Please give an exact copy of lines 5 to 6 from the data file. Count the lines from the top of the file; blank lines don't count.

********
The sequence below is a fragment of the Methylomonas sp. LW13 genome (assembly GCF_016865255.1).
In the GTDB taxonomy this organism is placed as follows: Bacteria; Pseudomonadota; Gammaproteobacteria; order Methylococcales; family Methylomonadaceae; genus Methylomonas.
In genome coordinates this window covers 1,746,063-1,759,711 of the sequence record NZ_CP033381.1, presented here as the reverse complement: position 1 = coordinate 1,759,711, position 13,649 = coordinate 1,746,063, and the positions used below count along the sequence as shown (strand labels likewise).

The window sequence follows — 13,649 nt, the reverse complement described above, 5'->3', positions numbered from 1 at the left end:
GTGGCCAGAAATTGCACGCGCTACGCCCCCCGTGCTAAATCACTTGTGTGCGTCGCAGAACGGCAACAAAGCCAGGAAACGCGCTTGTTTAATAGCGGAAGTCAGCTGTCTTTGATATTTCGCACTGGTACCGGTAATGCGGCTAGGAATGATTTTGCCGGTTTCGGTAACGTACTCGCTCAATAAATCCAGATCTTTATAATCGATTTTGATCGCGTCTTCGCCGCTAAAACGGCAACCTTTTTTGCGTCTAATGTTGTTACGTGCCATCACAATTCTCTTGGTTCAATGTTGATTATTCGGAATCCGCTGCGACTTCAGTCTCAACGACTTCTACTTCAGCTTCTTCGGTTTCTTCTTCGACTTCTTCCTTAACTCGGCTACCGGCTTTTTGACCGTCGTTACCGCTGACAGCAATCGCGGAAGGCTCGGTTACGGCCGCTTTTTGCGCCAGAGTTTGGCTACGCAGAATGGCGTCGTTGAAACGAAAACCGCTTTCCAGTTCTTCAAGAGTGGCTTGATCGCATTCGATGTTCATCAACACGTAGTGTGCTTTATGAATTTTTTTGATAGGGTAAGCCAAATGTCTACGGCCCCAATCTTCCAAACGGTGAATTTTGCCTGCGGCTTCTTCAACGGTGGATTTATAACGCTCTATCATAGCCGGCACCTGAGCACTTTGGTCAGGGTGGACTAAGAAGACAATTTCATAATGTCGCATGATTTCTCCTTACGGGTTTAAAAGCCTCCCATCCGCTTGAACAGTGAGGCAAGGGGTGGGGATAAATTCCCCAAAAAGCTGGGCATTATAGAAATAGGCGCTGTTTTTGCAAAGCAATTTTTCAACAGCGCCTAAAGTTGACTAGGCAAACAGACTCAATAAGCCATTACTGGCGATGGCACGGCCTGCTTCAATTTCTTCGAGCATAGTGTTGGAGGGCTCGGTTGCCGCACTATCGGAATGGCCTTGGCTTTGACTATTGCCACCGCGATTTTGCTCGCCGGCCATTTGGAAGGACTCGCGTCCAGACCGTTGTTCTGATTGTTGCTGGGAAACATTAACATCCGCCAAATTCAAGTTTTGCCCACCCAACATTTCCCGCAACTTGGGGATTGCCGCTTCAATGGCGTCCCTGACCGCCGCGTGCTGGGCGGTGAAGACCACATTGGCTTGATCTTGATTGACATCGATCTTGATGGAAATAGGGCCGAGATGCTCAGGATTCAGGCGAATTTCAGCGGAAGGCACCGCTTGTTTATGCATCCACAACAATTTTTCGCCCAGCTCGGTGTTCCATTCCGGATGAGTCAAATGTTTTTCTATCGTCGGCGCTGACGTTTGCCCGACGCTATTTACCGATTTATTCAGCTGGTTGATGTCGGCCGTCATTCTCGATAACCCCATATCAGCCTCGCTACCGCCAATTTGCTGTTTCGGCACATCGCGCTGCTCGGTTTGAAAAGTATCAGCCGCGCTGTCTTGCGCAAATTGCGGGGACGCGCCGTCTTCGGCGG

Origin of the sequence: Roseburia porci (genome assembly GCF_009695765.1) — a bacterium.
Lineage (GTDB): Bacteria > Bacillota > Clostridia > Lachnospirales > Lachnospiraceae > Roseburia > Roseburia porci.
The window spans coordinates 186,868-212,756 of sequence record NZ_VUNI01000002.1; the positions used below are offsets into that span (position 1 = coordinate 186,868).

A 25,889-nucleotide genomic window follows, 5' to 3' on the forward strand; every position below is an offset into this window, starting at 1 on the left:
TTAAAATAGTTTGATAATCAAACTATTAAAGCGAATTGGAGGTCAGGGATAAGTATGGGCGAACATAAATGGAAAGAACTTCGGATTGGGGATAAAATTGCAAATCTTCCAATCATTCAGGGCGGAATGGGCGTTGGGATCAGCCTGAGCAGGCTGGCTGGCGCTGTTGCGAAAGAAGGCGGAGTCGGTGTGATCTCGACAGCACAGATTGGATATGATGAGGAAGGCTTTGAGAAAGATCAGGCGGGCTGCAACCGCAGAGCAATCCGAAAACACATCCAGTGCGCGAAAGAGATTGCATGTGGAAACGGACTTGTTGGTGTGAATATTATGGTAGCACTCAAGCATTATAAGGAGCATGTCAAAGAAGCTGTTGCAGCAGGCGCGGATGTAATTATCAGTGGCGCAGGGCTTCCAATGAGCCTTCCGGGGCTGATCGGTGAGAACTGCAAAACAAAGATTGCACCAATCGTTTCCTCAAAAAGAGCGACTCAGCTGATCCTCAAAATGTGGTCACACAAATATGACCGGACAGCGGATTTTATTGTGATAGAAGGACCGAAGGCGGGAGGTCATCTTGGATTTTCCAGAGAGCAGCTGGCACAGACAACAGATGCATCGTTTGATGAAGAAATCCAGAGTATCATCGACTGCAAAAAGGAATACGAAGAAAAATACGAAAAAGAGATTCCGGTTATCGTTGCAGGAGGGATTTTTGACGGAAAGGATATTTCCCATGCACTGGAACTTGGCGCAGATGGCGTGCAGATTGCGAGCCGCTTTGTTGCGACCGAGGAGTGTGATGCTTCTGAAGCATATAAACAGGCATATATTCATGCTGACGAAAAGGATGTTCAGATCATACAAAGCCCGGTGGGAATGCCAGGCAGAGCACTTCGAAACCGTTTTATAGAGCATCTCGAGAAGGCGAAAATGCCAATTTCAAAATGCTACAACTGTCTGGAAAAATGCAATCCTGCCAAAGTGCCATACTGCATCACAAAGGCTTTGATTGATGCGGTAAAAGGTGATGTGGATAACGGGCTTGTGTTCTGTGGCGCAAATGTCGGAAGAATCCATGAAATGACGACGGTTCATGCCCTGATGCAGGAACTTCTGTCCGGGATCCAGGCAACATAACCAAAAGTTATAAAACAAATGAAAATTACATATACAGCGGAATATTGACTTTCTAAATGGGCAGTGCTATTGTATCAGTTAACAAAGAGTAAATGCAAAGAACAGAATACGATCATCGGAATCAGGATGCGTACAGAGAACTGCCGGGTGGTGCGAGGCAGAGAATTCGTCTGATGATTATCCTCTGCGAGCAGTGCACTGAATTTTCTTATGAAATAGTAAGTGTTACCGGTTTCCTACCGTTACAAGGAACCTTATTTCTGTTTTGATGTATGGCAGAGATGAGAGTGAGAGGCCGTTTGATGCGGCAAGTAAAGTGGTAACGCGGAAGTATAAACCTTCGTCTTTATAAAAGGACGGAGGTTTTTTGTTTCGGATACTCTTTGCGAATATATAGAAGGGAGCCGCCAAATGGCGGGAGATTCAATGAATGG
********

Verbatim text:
GTGGCCAGAAATTGCACGCGCTACGCCCCCCGTGCTAAATCACTTGTGTGCGTCGCAGAACGGCAACAAAGCCAGGAAACGCGCTTGTTTAATAGCGGAAGTCAGCTGTCTTTGATATTTCGCACTGGTACCGGTAATGCGGCTAGGAATGATTTTGCCGGTTTCGGTAACGTACTCGCTCAATAAATCCAGATCTTTATAATCGATTTTGATCGCGTCTTCGCCGCTAAAACGGCAACCTTTTTTGCGTCTAATGTTGTTACGTGCCATCACAATTCTCTTGGTTCAATGTTGATTATTCGGAATCCGCTGCGACTTCAGTCTCAACGACTTCTACTTCAGCTTCTTCGGTTTCTTCTTCGACTTCTTCCTTAACTCGGCTACCGGCTTTTTGACCGTCGTTACCGCTGACAGCAATCGCGGAAGGCTCGGTTACGGCCGCTTTTTGCGCCAGAGTTTGGCTACGCAGAATGGCGTCGTTGAAACGAAAACCGCTTTCCAGTTCTTCAAGAGTGGCTTGATCGCATTCGATGTTCATCAACACGTAGTGTGCTTTATGAATTTTTTTGATAGGGTAAGCCAAATGTCTACGGCCCCAATCTTCCAAACGGTGAATTTTGCCTGCGGCTTCTTCAACGGTGGATTTATAACGCTCTATCATAGCCGGCACCTGAGCACTTTGGTCAGGGTGGACTAAGAAGACAATTTCATAATGTCGCATGATTTCTCCTTACGGGTTTAAAAGCCTCCCATCCGCTTGAACAGTGAGGCAAGGGGTGGGGATAAATTCCCCAAAAAGCTGGGCATTATAGAAATAGGCGCTGTTTTTGCAAAGCAATTTTTCAACAGCGCCTAAAGTTGACTAGGCAAACAGACTCAATAAGCCATTACTGGCGATGGCACGGCCTGCTTCAATTTCTTCGAGCATAGTGTTGGAGGGCTCGGTTGCCGCACTATCGGAATGGCCTTGGCTTTGACTATTGCCACCGCGATTTTGCTCGCCGGCCATTTGGAAGGACTCGCGTCCAGACCGTTGTTCTGATTGTTGCTGGGAAACATTAACATCCGCCAAATTCAAGTTTTGCCCACCCAACATTTCCCGCAACTTGGGGATTGCCGCTTCAATGGCGTCCCTGACCGCCGCGTGCTGGGCGGTGAAGACCACATTGGCTTGATCTTGATTGACATCGATCTTGATGGAAATAGGGCCGAGATGCTCAGGATTCAGGCGAATTTCAGCGGAAGGCACCGCTTGTTTATGCATCCACAACAATTTTTCGCCCAGCTCGGTGTTCCATTCCGGATGAGTCAAATGTTTTTCTATCGTCGGCGCTGACGTTTGCCCGACGCTATTTACCGATTTATTCAGCTGGTTGATGTCGGCCGTCATTCTCGATAACCCCATATCAGCCTCGCTACCGCCAATTTGCTGTTTCGGCACATCGCGCTGCTCGGTTTGAAAAGTATCAGCCGCGCTGTCTTGCGCAAATTGCGGGGACGCGCCGTCTTCGGCGG

Origin of the sequence: Roseburia porci (genome assembly GCF_009695765.1) — a bacterium.